Governor Culver is pushing for extension of passenger rail service between Des Moines and Chicago, and from Dubuque to Chicago, but some of the folks who live along the Amtrak route in southern Iowa worry they’ll wind up losing passenger routes to those northern hubs.
Governor Culver started last Wednesday at the train depot in Creston. By midday the Burlington Northern Sante Fe Train made a stop in Albia where the high school band waited over an hour for the train to arrive. Culver made a brief speech, standing on the train’s back platform, and he mentioned those new passenger routes.
“Iowa City to Chicago, for example, to give those students an opportunity to go back and forth between Chicago and Iowa City,” Culver told the crowd in Albia, “to allow people to commute, perhaps, into Chicago to do business there or vice versa.”
The governor touts the $3 million from the state’s new I-JOBS program to upgrade train tracks. In addition, the state is competing for federal economic stimulus money that could be used for that Iowa City to Chicago line and the northern route from Dubuque.
“That’s also part of this long-term infrastructure vision that I share with President Obama. We need to give Iowans and Americans more cost-effective options when it comes to transportation,” Culver said last week in Ottumwa. “We’re talking about a $40 round-trip ticket from Iowa City to Chicago.” That would be the fare during “off-peak” time, according to an Amtrak spokesman.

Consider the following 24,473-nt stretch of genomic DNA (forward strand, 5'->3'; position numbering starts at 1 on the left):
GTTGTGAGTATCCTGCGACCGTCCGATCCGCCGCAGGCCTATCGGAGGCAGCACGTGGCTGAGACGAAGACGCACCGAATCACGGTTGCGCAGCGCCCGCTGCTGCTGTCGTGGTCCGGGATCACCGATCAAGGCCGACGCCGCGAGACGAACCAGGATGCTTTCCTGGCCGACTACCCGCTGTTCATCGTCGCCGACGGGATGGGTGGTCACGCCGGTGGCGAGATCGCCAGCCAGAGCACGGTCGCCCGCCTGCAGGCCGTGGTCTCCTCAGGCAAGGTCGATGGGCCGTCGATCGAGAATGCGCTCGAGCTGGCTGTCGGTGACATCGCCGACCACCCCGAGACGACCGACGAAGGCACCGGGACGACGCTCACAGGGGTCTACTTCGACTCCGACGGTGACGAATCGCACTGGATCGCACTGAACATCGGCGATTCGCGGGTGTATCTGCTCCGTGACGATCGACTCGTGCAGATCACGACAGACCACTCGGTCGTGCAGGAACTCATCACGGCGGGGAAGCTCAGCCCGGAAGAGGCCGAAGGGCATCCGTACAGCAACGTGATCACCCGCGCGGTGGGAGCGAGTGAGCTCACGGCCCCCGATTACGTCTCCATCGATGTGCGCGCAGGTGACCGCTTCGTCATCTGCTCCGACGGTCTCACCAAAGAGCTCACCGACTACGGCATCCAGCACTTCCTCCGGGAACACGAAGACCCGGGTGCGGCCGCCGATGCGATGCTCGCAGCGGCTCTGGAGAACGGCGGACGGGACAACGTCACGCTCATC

Ottumwa was one of Culver’s midday stops last Wednesday. A brass quartet played as people waited to eat a potluck lunch with the governor and his entourage. Ottumwa City Councilman Gordon Aistrope is retired now, but he routinely took the train out of Ottumwa rather than a flight out of Des Moines to do business in Chicago.
“It’s easy for me to go Ottumwa to Chicago because my meetings are always downtown in the (Chicago) Loop and I’m there,” Aistrope says. “I don’t have to drive to Des Moines — an hour and a half and I can be downtown in the Loop in about five-and-a-half hours. If I fly into O’Hare, it’s going to be over six hours by the time I get downtown.”
Aistrope, though, worries a smaller city like Ottumwa may lose its Amtrak service if passenger rail is extended to larger cities like Des Moines.
“I’d be lying to you if I said there wasn’t great concern,” Aistrope says. “But we’ll just have to see what the plans are.”
Derrick James from Amtrak’s governmental affairs office says Aistorpe’s fears are unfounded.
“Amtrak is totally committed to this route,” James says. “There is no plan whatsoever to relocate any service from the southern Iowa route. We get so much support from these communities, we’d actually like to add more service to the route to become even more relevant to them.”
Culver, along with state transportation officials and others from the area jumped back on the three-car train after lunch in Ottumwa and made stops in Fairfield, Mount Pleasant and Burlington. On an average day, 40 freight trains and two passenger trains travel on that southern Iowa route.